Ian Bicking: the old part of his blog

Full stack vs glue comment 000

"Hmm, no capitalists in the debate? I guess "let the market decide" isn't the favored approach?"

I don't necessarily regard myself as a capitalist, but I decided to ignore the "debate" and do my own thing, although this isn't news in any sense.

Most of what I've been reading is just advocacy dressed up as methodology: framework A is doing "the right thing" because of the perceived attitudes of their developers, the architectural choices, the ease of use (delete as appropriate), whereas framework B is doing "the wrong thing" because it does something different for all those things, all according to someone's sense of taste (or lack thereof).

Really, the TurboGears and Pylons tendencies to seemingly mix and match with varying levels of readiness obviously provides benefits, although you're still buying into someone's vision of Web programming, and although there's a book out for the former (has the code even reached 1.0 yet?) the documentation may not convey that vision effectively. Meanwhile, Django evolved in relative isolation, although one of its creators seemingly attempted early on to further the Python Web standards effort (with few results), but you've got to buy into the vision a little bit more, although there's a possibility of slightly better documentation about that vision.

Frequently, people who don't know how to start writing their Web application want to buy into a vision. Once sold, they'll produce any amount of hot air to justify their choices. That there's a technological disconnect between various communities says enough about people's willingness to produce hot air instead of working on the things they should all have in common.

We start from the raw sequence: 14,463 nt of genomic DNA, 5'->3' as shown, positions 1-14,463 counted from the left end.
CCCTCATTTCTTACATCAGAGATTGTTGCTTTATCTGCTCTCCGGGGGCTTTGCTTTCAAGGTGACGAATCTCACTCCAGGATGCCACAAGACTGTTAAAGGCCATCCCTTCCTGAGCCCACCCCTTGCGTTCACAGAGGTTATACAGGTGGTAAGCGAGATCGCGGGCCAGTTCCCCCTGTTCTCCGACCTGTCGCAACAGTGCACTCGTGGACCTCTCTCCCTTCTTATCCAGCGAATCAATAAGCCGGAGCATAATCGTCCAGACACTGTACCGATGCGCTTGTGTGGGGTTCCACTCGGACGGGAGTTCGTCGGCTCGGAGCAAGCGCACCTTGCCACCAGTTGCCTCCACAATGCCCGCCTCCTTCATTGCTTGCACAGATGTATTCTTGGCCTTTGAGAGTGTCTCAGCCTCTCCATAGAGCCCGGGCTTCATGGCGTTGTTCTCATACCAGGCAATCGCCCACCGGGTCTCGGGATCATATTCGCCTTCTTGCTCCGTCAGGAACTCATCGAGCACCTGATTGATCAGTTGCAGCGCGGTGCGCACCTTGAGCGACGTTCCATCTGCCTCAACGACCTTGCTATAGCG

Comment on Re: Full Stack vs. Glue
by Paul Boddie

Comments:

Most of what I've been reading is just advocacy dressed up as methodology: framework A is doing "the right thing" because of the perceived attitudes of their developers, the architectural choices, the ease of use (delete as appropriate), whereas framework B is doing "the wrong thing" because it does something different for all those things, all according to someone's sense of taste (or lack thereof).

As someone who writes software and discusses software, obviously advocacy and methodology mix. I program with the methodology I think is right. I advocate the methodology I think is right. I advocate the framework that implements the methodology I think is right. It's not dressing one thing up as the other thing -- it's the two faces of thoughtfully pursuing the craft.

# Ian Bicking